💗 Maya Man is very online (#89)
Except when she isn't.
Maya Man is a generative artist based in Los Angeles whose work focuses on internet culture, gender, and identity, or, as she puts it, whatever she’s obsessed with.
Man’s entry for the inaugural Metaversal Lumen Prize for Generative Art, a delightful, pastel-hued series of machine-made affirmations, inspirations, and slogans, FAKE IT TILL YOU MAKE IT, is one of the four projects shortlisted, so of course, we had to speak to her about it.
Maya Man (Image: Maya Man)
Metaversal’s content director, Craig Wilson, sat down with Man on a soggy fall day in New York to talk about the challenges of maintaining a healthy social media diet, the perils of self-promotion, and going beyond the traditional confines — and expectations — of making art with code.
Craig Wilson: How did you go from making music videos in iMovie to creating sold-out collections of generative art?
Maya Man: It's funny, because in hindsight, the narrative is very clear to me, but in the moment, growing up, it wasn’t totally clear at all. I always loved using digital tools like iMovie or Photobooth and spending time on the computer to make things, but I never saw that as a path forward for me in which I would be an artist.
That just wasn't a possibility that I had in mind. Because I thought artists were people who were good at painting and drawing, and I hadn't been exposed to artists in the museums or galleries who were making this type of digital work.
When I went to college, I decided to study computer science because I was interested in math. I had previously been interested in studying physics, but I was introduced to coding, like, two weeks before I went to college, and I decided to switch my major to computer science because I immediately loved it and loved that it gave you fine control over what you were creating on screen, but was also very logical and had the problem-solving aspect that I liked in math.
Then, after my first year of college, I met Lauren Lee McCarthy, the founder of p5.js. I was doing this program called Google Summer of Code, where I was working with the Processing Foundation. That's how I got introduced to her. She was so welcoming to me. I was a kid then and didn't know much about the world. She introduced me to p5 and had me get involved with it.
The community was so welcoming and inclusive, and I was really inspired by how the people in the community were making art with code as a medium and prioritizing access and inclusion. There just wasn't that same tech-bro energy that there was in many of the tech spaces I had been in previously with my computer science major.
It opened my mind to the possibility of pursuing a career focusing on making art that uses code as a medium. I mean, it's a long story, but, from there, it snowballed into wanting to pursue my own personal practice as a priority.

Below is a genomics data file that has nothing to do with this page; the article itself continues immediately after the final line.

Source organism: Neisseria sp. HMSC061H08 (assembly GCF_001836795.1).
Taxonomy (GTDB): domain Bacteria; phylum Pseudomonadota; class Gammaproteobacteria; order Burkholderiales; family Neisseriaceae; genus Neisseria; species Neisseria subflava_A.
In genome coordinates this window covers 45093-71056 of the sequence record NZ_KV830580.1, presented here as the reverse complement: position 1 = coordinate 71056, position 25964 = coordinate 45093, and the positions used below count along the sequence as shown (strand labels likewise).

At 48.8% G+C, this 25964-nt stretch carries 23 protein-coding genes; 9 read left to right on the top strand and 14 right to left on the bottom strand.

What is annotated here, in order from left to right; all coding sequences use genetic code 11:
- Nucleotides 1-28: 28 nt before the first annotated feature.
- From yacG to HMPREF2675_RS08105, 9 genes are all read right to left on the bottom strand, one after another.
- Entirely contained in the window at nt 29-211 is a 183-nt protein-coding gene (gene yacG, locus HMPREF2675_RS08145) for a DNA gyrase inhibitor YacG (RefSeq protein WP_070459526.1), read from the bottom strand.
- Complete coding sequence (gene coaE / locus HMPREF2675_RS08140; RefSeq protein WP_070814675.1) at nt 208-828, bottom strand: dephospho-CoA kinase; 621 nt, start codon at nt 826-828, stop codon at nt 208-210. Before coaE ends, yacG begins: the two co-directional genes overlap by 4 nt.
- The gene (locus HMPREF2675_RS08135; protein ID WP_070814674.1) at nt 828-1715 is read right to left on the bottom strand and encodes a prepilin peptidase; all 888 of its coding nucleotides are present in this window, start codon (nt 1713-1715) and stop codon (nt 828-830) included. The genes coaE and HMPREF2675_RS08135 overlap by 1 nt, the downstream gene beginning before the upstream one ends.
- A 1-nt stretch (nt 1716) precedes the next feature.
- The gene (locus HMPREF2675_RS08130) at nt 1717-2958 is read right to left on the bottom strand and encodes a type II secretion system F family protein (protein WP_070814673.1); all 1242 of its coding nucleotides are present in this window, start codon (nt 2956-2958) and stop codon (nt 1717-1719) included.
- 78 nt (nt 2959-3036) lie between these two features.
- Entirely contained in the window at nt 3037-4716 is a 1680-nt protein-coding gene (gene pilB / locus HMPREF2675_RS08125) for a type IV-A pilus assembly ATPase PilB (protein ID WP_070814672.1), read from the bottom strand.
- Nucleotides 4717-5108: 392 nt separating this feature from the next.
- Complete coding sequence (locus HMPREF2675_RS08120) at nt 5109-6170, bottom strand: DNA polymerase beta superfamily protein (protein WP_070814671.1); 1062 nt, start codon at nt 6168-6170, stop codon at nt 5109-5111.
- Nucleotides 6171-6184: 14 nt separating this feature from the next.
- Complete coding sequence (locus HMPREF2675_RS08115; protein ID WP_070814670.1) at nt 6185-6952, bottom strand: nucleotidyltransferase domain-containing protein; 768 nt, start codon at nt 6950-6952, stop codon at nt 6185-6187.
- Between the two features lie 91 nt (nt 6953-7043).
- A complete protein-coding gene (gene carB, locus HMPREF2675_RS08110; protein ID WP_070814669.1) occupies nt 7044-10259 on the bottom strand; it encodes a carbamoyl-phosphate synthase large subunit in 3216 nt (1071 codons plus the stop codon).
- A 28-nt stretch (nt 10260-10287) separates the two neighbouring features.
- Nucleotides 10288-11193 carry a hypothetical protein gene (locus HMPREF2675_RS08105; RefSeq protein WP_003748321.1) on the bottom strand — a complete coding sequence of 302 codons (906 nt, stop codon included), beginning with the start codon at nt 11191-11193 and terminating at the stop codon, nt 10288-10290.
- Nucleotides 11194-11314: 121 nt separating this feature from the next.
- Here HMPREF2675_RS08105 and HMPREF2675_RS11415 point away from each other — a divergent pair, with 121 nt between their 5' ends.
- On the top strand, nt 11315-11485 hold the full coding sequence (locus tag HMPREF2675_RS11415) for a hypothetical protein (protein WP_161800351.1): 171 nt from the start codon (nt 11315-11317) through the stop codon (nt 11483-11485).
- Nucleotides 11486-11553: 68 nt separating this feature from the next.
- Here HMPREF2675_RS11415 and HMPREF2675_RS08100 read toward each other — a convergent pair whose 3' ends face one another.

CW: In the rationale for FAKE IT TILL YOU MAKE IT, you talk about how on social media, “What do I believe?“ becomes “What do I want to appear to believe.” Is all social media inherently performative, or has it changed with the rise of influencer culture and the monoculture of social media?
MM: Yeah, it's changed so much over the past couple of decades with the rise of influencer culture and the emergence of this intense platform capitalism where you're stuck in these ecosystems and only operating within that.
When people used to think about social media on the internet in the really early days, you were going to a specific website, and you're going from website to website, and they sort of each encompass their own world.
Sample outputs from FAKE IT TILL YOU MAKE IT. (Image: Maya Man)
But to that question about performance, well, I always say that I believe there's no such thing as authenticity in the romanticized way people talk about it. On the internet everything is performance.
It doesn't differ much from how any social interaction you have off the internet with anyone you meet is a performance to an extent — because you're putting on a version of yourself that's appropriate for that interaction.
Even in our conversation right now I'm different than I would be with, say, my grandmother. But that's not because I'm being fake right now; it's just because I'm being what the context calls for.
On the internet everything is performance.
The context of social media has changed over the years, and I think we're at this really intense point where it takes an extreme level of performance and self-promotion to stand out in the feed. It's encouraged that type of behavior online, but I don't feel like it wasn’t performative before.
Social media can be a potent marketing tool for artists but can also take a toll on their mental health. What does your social media diet look like, and how do you keep it healthy… if you do?
I wish I could say that I kept it healthy, but I don't necessarily. I just released my solo exhibition collection [I’m Feeling Lucky with Verse], and the auction finished last night at around 7 p.m. in New York. Promoting the collection meant a lot of time online.